Inhibition of interleukin-6 synthesis in an animal model of septic shock by anti-C5a monoclonal antibodies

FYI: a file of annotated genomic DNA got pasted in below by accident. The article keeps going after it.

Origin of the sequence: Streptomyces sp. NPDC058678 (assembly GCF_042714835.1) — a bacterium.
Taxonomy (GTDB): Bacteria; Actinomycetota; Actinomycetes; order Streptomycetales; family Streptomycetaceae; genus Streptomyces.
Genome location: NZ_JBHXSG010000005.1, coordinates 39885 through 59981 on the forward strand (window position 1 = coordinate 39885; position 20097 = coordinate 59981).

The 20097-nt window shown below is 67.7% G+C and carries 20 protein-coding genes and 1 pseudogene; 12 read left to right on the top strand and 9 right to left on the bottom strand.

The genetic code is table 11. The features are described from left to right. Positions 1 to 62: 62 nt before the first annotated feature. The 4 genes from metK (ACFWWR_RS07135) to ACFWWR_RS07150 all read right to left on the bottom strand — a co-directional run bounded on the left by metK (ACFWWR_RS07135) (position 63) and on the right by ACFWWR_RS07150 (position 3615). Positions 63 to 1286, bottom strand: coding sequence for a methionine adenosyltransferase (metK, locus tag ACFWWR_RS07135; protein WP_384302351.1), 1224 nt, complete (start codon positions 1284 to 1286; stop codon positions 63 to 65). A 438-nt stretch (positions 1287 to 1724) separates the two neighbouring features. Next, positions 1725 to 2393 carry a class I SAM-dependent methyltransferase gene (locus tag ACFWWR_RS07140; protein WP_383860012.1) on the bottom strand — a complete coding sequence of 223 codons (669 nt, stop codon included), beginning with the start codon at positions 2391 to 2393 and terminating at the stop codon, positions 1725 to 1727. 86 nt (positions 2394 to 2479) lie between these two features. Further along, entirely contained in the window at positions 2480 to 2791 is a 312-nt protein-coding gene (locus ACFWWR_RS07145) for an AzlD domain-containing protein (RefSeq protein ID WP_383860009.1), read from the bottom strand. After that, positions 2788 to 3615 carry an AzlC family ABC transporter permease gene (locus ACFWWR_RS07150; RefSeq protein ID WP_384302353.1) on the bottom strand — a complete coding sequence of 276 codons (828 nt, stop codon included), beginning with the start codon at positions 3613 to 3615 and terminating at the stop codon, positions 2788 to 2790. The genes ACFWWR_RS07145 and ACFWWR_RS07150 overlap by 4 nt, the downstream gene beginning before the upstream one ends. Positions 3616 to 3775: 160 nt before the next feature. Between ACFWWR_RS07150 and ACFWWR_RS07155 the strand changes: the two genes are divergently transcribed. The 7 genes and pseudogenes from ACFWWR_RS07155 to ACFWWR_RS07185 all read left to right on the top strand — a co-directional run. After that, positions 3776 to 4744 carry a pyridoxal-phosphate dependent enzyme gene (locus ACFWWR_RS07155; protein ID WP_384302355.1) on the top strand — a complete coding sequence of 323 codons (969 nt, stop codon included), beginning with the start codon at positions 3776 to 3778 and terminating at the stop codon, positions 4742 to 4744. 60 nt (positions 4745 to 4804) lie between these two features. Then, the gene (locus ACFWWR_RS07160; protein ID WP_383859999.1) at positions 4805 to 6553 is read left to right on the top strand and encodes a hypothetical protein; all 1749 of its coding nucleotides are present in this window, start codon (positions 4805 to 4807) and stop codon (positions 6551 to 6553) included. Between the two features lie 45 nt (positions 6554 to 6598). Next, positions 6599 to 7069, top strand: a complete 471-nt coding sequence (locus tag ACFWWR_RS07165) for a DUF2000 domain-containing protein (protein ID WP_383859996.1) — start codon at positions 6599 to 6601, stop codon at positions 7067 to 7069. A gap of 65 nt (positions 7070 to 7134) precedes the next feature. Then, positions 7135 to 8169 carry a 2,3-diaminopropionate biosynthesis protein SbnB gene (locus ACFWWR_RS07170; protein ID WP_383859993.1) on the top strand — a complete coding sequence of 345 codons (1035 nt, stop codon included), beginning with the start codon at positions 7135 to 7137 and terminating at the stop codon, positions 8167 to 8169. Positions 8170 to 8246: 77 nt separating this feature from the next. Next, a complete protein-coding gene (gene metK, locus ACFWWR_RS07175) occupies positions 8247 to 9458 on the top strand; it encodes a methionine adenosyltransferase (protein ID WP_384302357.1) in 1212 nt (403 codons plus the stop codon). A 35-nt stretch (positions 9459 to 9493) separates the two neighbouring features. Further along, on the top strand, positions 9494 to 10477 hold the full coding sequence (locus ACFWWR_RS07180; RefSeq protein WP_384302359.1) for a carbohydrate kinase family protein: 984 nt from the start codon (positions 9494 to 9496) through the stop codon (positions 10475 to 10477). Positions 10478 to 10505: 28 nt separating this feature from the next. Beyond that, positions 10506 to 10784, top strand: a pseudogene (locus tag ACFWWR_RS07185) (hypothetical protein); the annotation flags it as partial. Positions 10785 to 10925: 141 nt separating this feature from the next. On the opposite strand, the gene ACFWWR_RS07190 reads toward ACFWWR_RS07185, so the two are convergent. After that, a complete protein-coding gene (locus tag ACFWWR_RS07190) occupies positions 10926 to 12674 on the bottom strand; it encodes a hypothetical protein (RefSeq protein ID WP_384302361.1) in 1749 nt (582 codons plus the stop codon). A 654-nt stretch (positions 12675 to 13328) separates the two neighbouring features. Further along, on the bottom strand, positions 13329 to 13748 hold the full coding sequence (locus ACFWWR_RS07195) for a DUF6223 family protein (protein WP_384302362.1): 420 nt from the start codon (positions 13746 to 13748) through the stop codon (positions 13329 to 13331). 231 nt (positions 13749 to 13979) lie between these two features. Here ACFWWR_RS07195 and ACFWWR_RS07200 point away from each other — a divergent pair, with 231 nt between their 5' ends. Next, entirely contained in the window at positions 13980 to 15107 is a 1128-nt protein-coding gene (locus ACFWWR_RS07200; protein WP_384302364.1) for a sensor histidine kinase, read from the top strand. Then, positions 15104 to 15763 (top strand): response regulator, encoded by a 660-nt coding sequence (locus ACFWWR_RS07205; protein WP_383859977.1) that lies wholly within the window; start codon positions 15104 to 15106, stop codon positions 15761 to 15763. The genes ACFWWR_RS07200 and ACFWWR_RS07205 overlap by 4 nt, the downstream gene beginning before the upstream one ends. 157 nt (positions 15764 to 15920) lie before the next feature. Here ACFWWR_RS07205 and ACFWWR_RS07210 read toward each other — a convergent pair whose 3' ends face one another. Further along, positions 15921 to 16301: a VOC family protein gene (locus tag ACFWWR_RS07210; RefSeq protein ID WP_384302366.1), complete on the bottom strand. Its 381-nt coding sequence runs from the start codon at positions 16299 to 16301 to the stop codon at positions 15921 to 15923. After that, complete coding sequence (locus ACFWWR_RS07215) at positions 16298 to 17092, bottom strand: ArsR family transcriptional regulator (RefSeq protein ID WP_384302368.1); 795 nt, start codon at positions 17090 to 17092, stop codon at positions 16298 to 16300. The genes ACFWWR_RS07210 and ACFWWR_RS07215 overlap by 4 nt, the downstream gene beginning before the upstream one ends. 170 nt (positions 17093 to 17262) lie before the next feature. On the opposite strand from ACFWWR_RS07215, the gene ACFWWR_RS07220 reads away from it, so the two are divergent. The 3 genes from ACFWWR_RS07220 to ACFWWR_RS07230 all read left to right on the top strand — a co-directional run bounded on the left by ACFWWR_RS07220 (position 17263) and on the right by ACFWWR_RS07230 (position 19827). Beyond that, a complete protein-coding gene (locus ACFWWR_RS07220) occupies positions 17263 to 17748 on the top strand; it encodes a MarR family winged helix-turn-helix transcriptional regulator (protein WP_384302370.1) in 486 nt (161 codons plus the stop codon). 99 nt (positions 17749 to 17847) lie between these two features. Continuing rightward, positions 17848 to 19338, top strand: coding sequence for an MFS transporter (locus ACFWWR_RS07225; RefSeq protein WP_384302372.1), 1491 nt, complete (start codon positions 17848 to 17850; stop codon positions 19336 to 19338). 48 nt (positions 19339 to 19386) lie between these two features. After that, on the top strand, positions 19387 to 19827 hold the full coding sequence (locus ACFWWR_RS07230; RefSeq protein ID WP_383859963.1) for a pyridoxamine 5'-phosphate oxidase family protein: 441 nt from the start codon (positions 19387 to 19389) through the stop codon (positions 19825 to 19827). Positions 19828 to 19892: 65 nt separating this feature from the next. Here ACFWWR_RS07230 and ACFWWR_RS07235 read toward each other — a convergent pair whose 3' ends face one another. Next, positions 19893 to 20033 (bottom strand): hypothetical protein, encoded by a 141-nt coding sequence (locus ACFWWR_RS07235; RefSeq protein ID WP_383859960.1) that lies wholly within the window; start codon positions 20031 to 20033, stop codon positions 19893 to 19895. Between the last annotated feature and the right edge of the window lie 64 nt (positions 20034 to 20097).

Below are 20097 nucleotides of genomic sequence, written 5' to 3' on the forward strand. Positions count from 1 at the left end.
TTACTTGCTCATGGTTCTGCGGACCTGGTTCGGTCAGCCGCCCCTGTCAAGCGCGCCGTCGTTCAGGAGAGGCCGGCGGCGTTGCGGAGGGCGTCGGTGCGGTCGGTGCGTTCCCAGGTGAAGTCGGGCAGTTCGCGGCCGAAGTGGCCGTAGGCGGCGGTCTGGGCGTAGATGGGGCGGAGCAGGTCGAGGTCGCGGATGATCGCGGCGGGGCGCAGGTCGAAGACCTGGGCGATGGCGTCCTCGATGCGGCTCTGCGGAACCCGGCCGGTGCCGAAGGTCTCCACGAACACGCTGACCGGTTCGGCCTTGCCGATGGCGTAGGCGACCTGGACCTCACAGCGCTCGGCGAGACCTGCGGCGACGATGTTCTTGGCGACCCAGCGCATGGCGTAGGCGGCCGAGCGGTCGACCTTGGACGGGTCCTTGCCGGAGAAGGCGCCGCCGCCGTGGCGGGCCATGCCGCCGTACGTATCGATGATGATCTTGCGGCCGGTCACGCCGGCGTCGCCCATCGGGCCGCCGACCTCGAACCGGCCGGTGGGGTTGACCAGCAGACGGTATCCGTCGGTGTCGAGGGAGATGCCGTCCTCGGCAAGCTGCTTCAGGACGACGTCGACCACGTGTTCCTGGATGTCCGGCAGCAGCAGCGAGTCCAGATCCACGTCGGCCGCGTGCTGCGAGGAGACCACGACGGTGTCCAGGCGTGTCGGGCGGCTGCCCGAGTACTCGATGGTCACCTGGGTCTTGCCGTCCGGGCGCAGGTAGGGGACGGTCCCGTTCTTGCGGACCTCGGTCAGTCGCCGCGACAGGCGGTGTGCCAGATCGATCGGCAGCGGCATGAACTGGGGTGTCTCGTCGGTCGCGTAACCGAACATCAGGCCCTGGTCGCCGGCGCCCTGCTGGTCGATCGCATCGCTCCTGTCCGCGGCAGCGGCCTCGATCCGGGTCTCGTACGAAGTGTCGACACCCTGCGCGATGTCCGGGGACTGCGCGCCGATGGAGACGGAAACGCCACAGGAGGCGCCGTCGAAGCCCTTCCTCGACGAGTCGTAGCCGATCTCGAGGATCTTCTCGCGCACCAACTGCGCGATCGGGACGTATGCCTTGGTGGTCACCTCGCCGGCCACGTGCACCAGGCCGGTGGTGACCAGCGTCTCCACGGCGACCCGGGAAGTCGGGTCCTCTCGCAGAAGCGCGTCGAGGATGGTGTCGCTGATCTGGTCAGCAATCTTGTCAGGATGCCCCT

The complement activation fragment C5a was recently shown to induce interleukin (IL)-6 synthesis by peripheral blood mononuclear cells. To understand better the role of C5a in cytokine regulation in vivo, we investigated the effects of complement depletion by cobra venom factor (CVF) or of anti-C5a monoclonal antibodies (mAb) on IL-6 generation in an animal model of septic shock. Complement-depleted pigs which were subsequently challenged with Escherichia coli generated significantly (p < 0.05) less IL-6 during the 6-h observation period than complement-sufficient controls. To address specifically the role of C5a in IL-6 regulation, we produced a C5a(57–74) peptide-specific mAb (T13/9) which neutralizes the bioactivity of porcine C5a. The mAb T13/9 does not crossreact with the precursor protein C5. The pretreatment of pigs with anti-C5a mAb T13/9 prior to the induction of sepsis resulted in a decrease of over 75 % in serum IL-6 bioactivity compared to control animals (p < 0.0001). These results indicate a role for C5a in the modulation of IL-6 synthesis in Gram-negative bacteremia.